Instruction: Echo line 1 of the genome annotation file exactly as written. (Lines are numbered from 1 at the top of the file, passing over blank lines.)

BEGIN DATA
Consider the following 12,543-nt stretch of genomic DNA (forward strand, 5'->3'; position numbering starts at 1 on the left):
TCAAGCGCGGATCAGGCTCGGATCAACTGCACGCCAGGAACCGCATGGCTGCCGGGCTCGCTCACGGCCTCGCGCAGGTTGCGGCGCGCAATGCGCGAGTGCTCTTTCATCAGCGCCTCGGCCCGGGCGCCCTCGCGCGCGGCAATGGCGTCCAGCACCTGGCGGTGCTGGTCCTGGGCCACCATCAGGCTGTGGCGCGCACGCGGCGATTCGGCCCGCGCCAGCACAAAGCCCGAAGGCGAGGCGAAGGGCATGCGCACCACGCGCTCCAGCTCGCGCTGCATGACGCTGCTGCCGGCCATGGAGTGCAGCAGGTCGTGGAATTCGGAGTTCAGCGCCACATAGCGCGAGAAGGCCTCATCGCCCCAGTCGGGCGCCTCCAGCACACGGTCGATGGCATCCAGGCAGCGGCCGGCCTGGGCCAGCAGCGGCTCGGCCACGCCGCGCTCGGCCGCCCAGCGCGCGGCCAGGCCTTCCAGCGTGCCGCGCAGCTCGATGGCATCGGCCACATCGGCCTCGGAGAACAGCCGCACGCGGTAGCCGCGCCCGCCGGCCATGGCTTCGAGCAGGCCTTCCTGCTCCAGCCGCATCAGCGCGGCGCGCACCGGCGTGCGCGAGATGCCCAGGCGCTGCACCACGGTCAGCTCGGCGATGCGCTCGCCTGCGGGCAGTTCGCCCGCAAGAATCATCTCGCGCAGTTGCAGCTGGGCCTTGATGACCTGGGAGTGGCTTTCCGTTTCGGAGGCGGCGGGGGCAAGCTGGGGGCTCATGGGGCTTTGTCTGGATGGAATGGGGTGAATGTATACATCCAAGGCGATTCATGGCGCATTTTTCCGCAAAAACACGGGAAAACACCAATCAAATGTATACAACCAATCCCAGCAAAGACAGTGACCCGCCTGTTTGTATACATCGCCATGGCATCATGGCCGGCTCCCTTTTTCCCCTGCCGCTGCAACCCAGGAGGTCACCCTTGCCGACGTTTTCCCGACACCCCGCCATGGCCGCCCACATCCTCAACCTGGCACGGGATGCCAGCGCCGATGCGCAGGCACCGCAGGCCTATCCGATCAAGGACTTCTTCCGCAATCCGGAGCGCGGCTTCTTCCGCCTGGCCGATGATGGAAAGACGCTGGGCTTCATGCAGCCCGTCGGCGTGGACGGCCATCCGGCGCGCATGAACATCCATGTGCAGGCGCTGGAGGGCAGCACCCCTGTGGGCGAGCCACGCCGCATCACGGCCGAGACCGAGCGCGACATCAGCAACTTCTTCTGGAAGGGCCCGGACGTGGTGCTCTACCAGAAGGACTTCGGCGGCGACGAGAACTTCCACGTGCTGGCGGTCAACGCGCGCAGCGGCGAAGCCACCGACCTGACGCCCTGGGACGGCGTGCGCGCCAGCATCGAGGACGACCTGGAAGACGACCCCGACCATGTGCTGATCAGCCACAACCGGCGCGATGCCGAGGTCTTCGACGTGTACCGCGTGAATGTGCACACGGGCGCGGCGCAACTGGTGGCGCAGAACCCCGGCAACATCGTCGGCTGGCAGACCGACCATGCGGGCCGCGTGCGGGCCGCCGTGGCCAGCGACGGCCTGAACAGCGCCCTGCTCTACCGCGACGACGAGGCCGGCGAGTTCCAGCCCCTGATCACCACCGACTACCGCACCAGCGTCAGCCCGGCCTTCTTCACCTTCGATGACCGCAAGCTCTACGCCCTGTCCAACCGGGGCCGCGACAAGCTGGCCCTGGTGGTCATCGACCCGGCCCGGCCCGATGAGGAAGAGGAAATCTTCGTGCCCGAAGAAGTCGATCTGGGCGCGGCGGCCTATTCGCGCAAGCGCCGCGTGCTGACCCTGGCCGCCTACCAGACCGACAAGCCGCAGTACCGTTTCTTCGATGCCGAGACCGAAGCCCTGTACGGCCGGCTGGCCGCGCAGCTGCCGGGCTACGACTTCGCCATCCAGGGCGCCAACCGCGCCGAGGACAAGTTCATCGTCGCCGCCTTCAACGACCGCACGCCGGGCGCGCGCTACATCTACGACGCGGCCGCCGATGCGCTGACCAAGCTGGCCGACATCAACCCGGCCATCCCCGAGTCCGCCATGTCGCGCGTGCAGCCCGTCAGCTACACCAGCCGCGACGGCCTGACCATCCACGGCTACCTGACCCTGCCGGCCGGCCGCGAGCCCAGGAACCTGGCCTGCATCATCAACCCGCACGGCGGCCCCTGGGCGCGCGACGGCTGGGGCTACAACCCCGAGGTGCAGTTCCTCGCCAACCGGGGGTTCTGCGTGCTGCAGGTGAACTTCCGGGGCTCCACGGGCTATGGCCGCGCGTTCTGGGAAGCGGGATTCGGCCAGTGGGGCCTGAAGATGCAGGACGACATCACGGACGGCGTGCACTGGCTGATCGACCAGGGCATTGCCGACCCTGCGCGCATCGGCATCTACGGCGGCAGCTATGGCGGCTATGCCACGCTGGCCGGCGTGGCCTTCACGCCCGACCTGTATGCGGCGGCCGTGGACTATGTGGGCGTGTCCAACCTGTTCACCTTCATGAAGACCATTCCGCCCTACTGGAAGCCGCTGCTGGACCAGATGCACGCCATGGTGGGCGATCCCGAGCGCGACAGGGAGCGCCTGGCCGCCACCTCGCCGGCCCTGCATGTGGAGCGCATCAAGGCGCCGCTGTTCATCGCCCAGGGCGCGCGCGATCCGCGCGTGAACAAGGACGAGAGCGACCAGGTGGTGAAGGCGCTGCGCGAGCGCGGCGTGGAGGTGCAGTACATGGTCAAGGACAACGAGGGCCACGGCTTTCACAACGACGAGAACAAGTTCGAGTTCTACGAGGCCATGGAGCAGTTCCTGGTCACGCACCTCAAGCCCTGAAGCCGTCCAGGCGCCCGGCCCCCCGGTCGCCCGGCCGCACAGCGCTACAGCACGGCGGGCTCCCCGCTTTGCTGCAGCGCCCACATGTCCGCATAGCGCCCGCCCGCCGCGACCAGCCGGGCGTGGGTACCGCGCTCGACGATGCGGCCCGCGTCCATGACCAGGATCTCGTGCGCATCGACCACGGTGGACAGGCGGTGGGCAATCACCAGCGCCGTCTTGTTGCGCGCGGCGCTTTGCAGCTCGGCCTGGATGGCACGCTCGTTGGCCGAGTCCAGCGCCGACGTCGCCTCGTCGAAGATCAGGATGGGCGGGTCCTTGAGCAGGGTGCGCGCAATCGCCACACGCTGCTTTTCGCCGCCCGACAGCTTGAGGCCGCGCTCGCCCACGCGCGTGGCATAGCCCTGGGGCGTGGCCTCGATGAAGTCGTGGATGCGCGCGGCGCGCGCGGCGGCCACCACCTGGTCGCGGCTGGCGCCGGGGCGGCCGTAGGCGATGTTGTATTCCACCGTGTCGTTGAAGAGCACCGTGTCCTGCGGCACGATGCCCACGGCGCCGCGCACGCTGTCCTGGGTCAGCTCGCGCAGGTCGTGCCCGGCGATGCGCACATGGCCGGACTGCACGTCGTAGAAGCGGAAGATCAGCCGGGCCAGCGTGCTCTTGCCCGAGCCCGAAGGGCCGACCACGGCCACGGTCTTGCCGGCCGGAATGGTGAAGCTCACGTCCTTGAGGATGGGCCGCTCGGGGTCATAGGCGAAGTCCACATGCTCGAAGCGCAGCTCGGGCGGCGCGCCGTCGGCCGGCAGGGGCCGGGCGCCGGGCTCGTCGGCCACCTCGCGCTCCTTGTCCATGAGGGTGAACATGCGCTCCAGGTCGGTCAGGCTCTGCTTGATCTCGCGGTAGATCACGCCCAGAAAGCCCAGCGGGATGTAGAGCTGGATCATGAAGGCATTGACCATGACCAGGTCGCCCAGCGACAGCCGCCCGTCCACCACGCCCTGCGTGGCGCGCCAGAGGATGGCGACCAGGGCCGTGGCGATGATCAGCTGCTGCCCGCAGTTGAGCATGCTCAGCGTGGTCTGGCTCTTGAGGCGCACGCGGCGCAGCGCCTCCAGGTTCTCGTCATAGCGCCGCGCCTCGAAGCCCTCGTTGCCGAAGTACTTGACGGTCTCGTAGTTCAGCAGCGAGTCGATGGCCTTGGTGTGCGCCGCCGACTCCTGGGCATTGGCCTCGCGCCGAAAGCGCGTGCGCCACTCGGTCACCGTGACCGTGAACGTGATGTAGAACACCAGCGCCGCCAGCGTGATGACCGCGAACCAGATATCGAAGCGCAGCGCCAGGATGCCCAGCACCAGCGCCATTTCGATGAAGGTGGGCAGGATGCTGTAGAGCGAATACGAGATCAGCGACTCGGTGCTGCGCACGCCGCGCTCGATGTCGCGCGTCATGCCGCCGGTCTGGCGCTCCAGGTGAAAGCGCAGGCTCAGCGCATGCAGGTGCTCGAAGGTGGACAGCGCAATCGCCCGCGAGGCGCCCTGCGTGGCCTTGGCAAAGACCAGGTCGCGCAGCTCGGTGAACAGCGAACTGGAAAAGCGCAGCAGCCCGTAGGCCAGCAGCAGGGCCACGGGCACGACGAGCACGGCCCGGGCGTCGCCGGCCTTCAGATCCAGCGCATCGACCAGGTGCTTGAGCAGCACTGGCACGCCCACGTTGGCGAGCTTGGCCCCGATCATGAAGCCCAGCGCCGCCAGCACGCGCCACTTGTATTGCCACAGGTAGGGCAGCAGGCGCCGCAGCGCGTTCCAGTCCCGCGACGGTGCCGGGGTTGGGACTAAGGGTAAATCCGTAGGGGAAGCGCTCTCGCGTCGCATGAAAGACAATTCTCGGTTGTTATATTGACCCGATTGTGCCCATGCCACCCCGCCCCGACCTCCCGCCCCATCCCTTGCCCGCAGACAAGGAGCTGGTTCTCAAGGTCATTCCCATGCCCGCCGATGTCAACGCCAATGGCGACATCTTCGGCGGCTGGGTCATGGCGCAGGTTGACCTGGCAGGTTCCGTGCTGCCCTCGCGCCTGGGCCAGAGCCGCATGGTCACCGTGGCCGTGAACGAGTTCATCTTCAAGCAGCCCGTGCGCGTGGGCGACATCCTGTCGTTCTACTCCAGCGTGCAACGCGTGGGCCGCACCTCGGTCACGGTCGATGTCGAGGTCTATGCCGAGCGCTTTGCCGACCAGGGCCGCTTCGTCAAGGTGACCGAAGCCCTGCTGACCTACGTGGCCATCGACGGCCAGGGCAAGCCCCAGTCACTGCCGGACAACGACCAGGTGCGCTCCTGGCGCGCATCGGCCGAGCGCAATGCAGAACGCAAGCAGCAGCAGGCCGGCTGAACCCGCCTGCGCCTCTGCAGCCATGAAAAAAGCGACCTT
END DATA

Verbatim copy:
Consider the following 12,543-nt stretch of genomic DNA (forward strand, 5'->3'; position numbering starts at 1 on the left):